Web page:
Thousands bid farewell to fallen Deputy Darren Goforth
As a procession of police cruisers from around the state and other cars made their way down Woodway Drive to Second Baptist Church for the funeral service Friday for Harris County Sheriff’s Deputy Darren Goforth, people were seen walking from nearby offices, and others were seen standing on the rooftops of buildings two hours before to join the more than 11,000 attendees who were bidding farewell to the fallen veteran.
The service turnout for Goforth, the 47-year-old father of two who was fatally shot in an ambush while pumping gas in northwest Houston, exemplified the impact and unity his death has brought to the Houston community.
Strangers joined family, friends, dignitaries and law enforcement officers from around the nation to give Goforth a hero’s sendoff. By the request of Texas Gov. Greg Abbott, attendees donned blue in support of law enforcement.
Inside the lobby of the main sanctuary were funeral wreaths adorning open spaces. On one side of a column stood a vibrant painting of Goforth in uniform, donated by a local artist. The canvas portrayed the deputy’s official photo in the forefront, with an eagle, the HCSO patch and an American flag, depicting stars that appeared to be crying in the background. To the right of it, was a collage of tiny hearts containing personal messages in each one, donated by a Christian school.
Officers Jay Fox and Jerry O’Dwyer from the New York Police Department, which also lost two officers to an ambush last year, brought flowers to show their respect for their fallen brother.
Inside the sanctuary, Goforth’s flag draped coffin stood at the front as two honor guards stood sentinel on each side.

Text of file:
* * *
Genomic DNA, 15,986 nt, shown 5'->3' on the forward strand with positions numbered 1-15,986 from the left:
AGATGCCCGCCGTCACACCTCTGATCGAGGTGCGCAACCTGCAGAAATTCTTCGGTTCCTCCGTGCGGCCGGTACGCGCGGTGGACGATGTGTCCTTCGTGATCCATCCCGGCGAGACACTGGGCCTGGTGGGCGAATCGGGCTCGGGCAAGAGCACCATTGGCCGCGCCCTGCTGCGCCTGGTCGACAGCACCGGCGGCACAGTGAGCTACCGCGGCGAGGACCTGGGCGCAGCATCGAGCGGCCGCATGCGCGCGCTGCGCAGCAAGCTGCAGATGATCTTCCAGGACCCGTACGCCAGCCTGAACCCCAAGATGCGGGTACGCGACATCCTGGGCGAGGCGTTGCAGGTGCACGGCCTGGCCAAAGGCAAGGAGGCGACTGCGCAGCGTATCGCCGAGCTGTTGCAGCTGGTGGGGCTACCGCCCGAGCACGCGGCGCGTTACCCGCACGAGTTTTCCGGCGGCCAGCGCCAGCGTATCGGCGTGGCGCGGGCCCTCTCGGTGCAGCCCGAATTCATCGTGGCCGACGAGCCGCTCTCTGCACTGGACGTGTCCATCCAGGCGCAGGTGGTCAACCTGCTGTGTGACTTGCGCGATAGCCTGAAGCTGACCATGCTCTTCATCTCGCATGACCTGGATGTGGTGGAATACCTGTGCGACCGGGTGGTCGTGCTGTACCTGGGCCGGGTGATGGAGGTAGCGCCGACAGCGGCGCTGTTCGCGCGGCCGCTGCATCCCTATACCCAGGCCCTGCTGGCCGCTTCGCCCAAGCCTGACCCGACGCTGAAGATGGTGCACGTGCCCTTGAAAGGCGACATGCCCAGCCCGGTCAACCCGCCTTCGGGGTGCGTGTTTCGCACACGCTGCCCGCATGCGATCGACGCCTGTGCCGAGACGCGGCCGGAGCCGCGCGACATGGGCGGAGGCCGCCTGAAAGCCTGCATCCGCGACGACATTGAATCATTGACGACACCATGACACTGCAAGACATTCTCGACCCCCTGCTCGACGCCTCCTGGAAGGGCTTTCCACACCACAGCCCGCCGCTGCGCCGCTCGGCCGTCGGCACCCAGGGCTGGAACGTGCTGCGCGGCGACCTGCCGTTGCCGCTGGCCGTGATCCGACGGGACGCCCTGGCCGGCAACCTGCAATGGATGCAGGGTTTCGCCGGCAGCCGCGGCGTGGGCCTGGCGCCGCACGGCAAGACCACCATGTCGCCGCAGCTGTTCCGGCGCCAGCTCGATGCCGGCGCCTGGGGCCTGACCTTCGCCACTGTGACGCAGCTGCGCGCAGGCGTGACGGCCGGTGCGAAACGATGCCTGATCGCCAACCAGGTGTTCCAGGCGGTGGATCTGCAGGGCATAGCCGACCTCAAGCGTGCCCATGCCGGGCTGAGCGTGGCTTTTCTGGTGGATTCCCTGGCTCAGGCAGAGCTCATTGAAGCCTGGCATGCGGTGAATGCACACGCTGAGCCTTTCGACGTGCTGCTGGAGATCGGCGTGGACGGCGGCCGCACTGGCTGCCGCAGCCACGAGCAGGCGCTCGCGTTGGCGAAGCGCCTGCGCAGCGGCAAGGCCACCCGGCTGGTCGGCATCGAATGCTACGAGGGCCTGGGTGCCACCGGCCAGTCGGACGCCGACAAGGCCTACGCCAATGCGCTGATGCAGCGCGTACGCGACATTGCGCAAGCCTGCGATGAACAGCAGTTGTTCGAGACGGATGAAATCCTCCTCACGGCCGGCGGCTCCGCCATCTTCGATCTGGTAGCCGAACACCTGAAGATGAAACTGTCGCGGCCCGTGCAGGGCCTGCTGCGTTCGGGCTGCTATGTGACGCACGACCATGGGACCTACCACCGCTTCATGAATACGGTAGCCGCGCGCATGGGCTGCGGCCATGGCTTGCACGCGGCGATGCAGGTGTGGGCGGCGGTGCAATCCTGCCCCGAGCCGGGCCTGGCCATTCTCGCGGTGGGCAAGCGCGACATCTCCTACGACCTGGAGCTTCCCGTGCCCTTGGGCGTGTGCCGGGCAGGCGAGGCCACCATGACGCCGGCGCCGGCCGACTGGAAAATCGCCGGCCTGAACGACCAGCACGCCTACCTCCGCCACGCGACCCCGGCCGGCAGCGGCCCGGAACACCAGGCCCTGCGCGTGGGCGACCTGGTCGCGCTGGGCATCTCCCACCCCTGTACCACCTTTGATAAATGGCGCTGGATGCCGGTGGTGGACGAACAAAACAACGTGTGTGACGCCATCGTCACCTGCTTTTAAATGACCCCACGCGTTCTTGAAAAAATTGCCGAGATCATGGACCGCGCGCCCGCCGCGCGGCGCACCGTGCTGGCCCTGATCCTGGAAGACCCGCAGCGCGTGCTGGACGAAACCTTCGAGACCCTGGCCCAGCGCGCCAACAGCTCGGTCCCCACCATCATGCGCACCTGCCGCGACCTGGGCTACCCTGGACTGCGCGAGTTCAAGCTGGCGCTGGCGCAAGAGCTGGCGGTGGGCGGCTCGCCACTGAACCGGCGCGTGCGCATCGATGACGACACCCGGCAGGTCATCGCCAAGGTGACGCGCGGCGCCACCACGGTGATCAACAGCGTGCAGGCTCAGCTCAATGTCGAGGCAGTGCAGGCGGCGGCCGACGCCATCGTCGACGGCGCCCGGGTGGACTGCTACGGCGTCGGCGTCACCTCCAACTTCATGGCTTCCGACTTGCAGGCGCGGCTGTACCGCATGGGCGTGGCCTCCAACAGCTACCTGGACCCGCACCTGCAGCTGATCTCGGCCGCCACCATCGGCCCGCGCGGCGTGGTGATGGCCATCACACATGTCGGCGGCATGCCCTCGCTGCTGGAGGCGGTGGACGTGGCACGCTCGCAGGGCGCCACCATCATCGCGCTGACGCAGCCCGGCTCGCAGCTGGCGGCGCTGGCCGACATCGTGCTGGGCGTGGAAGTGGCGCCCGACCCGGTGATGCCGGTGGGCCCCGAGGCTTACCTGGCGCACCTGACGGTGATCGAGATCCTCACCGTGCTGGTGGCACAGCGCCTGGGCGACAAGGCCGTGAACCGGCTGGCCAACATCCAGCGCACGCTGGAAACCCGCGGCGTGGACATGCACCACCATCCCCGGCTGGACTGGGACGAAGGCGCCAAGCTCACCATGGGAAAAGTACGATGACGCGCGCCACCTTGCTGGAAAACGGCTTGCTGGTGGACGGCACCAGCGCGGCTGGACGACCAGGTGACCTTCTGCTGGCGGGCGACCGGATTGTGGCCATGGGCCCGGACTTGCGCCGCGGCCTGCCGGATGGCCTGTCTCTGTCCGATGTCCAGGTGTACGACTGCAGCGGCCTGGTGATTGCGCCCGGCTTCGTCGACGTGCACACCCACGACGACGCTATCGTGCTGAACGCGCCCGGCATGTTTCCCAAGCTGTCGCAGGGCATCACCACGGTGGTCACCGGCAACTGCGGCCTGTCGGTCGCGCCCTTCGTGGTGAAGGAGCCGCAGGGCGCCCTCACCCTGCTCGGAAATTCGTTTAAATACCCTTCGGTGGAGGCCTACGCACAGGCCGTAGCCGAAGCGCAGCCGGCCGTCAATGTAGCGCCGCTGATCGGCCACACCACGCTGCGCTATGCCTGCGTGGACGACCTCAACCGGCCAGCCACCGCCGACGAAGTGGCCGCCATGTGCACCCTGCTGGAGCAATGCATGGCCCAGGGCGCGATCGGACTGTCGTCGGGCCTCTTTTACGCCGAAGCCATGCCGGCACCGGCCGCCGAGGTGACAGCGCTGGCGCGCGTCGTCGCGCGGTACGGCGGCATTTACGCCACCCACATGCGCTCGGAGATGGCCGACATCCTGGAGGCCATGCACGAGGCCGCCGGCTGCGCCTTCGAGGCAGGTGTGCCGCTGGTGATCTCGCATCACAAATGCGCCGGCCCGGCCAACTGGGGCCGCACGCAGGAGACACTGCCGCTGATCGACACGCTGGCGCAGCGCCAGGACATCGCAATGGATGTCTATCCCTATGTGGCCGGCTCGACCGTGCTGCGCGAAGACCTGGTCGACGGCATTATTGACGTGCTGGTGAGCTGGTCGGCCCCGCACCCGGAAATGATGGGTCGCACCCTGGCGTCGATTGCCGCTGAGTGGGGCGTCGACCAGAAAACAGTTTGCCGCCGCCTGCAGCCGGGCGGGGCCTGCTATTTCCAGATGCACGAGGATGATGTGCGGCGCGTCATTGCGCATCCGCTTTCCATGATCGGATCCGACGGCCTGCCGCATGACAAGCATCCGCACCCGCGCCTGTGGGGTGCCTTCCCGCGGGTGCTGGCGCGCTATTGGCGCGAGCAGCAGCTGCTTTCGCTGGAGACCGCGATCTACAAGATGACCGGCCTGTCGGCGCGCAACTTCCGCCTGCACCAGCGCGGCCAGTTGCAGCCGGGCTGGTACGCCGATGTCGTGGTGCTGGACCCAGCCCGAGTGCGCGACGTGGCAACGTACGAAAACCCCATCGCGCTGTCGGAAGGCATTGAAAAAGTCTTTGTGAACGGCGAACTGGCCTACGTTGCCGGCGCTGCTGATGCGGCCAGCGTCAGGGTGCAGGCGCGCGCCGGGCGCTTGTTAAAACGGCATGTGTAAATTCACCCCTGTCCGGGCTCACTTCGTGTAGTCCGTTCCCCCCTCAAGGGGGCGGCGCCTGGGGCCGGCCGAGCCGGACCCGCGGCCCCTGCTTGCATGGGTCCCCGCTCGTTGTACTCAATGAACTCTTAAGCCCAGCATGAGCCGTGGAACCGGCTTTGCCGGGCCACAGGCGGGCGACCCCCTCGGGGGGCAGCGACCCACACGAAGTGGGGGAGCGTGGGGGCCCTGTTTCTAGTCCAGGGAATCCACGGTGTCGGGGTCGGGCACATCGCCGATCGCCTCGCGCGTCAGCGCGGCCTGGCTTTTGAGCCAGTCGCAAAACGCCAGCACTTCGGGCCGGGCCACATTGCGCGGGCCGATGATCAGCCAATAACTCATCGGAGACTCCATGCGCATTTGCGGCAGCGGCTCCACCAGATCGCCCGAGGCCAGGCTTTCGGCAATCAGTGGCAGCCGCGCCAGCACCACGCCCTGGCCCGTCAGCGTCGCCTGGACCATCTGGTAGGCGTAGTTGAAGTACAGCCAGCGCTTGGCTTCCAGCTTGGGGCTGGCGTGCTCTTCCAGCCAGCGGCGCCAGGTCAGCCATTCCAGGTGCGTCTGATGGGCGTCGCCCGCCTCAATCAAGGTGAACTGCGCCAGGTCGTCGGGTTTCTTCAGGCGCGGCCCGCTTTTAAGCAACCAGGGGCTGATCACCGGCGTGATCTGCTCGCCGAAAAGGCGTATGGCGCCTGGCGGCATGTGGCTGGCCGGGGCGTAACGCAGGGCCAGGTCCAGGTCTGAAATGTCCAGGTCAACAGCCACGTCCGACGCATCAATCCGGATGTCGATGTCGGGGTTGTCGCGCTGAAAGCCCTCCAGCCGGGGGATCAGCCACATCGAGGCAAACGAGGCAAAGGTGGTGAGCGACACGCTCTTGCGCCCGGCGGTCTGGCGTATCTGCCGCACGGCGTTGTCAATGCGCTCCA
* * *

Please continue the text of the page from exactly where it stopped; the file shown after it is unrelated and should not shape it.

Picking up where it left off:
Although the choir loft was reserved for deputies from Goforth’s unit, large screens displayed photos of Goforth with his family in what was called a celebration of life as the orchestral music played.
HCSO Sgt. Shannon Bowdoin expressed his support toward Goforth’s wife, Kathleen, amid her fears of raising her children alone.
“We are not going to focus on revenge, or getting even or repercussions or anything of that nature,” Bowdoin said. “What she (Kathleen Goforth) wants to focus on is staying focused on what is important, and that is healing this family, the sheriff’s office, law enforcement and our nation as a whole.”
In his eulogy, Sheriff Ron Hickman called Goforth an outstanding professional with a true calling for service.
“As a friend and mentor, Darren provided comfort and compassion for those he made contact with and lived his life as a servant to the community,” Hickman said. “Darren’s life was not taken in vain. Tonight as we watch over the sleeping residents of Harris County, as our radio rings out, we will answer that call in Darren’s honor.”
Goforth’s lifelong friend and fellow officer Lt. Roland De Los Santos of the Houston Police Department talked about meeting Goforth on the bus in fourth grade after the Goforth’s moved to Houston from Ohio. Holding back tears, he shared stories from their childhood to adulthood that painted a picture of Goforth’s humility and charisma, bringing the crowd to gales of laughter at times
“He was just a very likeable good guy, and I will say this, he will be missed,” De Los Santos said through tears.
De Los Santos also shared the touching story of the Captain America shirts that had been purchased for Goforth and his son Ryan to wear together. Unfortunately, they never got the chance to wear them.
At the funeral, Ryan was wearing his Captain America shirt, De Los Santos said, and underneath his uniform so was Goforth.
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